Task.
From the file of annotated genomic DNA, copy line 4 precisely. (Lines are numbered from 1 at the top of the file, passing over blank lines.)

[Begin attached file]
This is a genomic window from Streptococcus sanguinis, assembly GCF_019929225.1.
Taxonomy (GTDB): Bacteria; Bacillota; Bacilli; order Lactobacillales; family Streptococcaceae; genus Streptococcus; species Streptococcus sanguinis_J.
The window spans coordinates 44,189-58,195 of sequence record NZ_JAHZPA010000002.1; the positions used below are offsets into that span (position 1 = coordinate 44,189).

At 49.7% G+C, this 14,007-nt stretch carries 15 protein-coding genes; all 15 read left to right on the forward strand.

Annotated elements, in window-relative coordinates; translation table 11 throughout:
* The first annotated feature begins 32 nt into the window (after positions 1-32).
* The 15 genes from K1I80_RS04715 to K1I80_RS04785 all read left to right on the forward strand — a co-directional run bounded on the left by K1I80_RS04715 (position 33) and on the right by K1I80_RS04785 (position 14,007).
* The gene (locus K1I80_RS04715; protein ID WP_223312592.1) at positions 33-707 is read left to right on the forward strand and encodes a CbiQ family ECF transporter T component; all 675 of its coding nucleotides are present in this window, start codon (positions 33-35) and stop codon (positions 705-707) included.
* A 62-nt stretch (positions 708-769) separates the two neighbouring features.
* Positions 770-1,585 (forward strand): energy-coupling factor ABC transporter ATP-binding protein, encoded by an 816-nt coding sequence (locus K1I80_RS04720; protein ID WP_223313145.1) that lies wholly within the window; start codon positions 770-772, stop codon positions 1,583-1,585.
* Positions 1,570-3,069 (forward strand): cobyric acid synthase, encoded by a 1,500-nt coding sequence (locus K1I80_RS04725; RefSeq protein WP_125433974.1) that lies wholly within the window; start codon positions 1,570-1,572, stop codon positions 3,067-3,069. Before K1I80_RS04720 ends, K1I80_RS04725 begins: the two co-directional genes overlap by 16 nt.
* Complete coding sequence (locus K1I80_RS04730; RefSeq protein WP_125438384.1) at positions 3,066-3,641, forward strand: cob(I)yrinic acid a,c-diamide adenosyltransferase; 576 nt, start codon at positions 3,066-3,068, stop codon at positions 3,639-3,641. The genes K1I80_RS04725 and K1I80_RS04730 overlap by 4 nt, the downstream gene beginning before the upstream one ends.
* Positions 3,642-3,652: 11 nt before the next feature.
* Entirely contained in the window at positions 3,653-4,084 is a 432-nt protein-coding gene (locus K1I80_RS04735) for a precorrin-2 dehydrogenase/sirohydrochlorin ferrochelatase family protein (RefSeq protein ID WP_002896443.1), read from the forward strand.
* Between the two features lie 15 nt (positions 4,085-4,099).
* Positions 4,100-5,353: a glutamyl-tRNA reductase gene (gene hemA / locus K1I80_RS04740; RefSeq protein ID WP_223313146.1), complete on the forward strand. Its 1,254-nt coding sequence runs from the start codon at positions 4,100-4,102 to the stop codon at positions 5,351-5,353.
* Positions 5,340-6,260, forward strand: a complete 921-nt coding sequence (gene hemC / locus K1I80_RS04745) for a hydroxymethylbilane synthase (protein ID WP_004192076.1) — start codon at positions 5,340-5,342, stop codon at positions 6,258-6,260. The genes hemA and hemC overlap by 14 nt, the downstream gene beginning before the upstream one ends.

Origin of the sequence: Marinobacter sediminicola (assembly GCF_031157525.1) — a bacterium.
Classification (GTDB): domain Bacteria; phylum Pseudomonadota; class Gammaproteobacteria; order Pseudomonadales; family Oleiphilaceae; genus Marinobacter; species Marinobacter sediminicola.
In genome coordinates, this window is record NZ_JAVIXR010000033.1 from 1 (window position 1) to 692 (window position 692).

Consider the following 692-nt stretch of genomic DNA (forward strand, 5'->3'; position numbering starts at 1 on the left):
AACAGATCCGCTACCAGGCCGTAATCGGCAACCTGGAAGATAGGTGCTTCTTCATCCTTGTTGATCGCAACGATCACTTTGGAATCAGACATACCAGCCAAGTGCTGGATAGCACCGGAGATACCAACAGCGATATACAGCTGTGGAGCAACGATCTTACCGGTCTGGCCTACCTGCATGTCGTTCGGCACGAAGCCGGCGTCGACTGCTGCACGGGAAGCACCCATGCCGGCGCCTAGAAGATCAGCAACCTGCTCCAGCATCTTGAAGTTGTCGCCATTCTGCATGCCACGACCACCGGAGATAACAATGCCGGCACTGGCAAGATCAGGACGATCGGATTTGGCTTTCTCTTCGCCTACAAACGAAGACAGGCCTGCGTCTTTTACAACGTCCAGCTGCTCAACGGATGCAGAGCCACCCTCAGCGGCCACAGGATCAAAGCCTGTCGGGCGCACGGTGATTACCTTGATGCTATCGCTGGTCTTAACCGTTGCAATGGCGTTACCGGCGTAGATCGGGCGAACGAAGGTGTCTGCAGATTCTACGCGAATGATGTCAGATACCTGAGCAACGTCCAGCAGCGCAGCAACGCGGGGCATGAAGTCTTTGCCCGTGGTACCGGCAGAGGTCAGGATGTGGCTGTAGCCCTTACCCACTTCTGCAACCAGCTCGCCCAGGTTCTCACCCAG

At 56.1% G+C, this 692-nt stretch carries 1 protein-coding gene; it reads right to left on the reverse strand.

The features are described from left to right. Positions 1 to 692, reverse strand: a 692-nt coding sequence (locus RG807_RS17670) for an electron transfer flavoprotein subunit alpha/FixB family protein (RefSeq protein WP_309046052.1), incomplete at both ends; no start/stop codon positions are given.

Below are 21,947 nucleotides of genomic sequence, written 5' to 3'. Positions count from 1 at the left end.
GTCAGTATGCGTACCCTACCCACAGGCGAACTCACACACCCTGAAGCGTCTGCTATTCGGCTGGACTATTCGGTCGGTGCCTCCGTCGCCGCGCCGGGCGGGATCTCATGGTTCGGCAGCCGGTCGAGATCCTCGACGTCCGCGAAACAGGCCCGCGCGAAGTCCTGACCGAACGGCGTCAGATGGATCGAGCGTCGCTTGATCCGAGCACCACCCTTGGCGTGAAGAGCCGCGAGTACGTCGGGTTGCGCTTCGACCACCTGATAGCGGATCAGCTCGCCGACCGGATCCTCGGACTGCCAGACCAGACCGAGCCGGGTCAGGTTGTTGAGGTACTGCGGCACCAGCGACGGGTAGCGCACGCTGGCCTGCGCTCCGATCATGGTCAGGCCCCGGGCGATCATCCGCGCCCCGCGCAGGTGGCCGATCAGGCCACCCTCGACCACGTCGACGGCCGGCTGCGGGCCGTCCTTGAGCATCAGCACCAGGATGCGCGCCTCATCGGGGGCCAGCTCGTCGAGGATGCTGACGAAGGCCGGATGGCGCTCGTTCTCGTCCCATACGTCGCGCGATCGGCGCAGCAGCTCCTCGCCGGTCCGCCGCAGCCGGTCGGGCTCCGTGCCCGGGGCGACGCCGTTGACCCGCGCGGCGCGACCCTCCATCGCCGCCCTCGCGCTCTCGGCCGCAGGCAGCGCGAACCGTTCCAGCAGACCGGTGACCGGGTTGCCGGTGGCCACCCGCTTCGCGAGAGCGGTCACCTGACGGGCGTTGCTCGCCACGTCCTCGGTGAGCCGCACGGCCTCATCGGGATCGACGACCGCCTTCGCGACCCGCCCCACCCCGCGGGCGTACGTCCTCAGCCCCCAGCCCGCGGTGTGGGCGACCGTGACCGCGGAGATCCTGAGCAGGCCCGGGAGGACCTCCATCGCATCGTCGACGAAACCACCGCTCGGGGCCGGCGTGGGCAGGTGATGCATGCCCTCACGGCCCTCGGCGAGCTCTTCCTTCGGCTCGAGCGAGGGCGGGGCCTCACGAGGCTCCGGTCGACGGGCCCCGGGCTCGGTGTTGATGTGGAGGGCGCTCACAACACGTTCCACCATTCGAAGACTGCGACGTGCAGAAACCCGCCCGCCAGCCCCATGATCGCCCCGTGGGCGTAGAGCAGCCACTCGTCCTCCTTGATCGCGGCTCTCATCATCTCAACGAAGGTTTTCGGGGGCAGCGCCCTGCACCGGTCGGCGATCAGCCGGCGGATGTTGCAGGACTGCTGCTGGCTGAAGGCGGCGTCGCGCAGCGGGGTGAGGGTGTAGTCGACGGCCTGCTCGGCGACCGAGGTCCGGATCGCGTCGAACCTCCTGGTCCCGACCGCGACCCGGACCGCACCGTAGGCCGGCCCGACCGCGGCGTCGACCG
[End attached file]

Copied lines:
At 49.7% G+C, this 14,007-nt stretch carries 15 protein-coding genes; all 15 read left to right on the forward strand.